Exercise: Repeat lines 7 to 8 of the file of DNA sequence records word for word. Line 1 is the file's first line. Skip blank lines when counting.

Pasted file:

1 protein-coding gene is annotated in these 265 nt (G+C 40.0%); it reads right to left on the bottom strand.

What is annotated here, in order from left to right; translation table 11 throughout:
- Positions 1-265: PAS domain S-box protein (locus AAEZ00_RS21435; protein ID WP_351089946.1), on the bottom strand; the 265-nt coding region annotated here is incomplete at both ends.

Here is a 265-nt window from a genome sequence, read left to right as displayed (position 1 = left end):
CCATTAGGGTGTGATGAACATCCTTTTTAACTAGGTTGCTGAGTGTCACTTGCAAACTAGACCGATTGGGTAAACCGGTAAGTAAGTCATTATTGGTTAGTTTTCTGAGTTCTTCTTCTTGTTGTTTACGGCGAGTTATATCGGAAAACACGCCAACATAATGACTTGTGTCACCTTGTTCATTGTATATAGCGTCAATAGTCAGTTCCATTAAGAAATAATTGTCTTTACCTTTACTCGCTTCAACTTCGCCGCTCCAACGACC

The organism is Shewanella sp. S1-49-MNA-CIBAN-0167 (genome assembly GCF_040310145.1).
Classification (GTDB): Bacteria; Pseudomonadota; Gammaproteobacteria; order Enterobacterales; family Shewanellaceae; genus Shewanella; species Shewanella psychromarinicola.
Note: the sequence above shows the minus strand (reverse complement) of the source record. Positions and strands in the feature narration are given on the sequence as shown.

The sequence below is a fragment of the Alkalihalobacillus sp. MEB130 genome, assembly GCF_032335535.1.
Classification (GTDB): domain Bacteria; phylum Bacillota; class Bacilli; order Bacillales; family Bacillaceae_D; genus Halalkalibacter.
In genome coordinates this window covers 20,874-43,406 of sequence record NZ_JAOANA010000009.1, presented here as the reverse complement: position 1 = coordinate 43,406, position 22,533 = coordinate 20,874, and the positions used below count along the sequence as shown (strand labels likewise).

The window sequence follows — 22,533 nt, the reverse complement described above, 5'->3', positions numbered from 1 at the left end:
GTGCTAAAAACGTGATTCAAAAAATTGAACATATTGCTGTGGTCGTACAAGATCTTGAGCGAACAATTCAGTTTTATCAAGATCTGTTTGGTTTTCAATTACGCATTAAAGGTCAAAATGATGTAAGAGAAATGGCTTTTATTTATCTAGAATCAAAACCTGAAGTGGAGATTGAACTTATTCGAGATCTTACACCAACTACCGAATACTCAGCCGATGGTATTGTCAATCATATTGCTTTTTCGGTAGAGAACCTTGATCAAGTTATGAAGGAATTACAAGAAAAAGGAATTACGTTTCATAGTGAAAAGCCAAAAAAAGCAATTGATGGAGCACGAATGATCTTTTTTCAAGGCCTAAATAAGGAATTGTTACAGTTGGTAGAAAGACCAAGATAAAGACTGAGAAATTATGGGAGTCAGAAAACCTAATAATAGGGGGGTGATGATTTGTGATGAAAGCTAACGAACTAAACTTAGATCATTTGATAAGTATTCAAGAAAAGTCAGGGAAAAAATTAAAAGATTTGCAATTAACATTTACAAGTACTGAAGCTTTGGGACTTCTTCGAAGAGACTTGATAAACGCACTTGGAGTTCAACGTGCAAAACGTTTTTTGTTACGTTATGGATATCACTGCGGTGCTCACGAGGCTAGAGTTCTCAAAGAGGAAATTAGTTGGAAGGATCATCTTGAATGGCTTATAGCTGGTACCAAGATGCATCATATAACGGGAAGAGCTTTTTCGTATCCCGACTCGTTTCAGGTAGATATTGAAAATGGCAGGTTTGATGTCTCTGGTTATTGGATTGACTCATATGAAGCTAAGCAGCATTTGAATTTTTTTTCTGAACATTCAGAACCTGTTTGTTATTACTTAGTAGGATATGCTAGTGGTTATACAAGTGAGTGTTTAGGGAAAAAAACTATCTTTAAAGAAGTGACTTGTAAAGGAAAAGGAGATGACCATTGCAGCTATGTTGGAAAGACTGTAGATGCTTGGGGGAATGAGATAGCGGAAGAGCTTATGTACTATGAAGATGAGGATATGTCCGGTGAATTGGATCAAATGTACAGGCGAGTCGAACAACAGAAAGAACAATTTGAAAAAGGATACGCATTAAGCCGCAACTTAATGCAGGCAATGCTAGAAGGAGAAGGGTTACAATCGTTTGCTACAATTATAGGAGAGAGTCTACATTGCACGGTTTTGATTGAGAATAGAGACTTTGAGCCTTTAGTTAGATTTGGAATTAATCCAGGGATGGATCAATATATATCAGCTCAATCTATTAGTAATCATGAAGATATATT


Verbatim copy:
Classification (GTDB): Bacteria; Pseudomonadota; Gammaproteobacteria; order Enterobacterales; family Shewanellaceae; genus Shewanella; species Shewanella psychromarinicola.
Note: the sequence above shows the minus strand (reverse complement) of the source record. Positions and strands in the feature narration are given on the sequence as shown.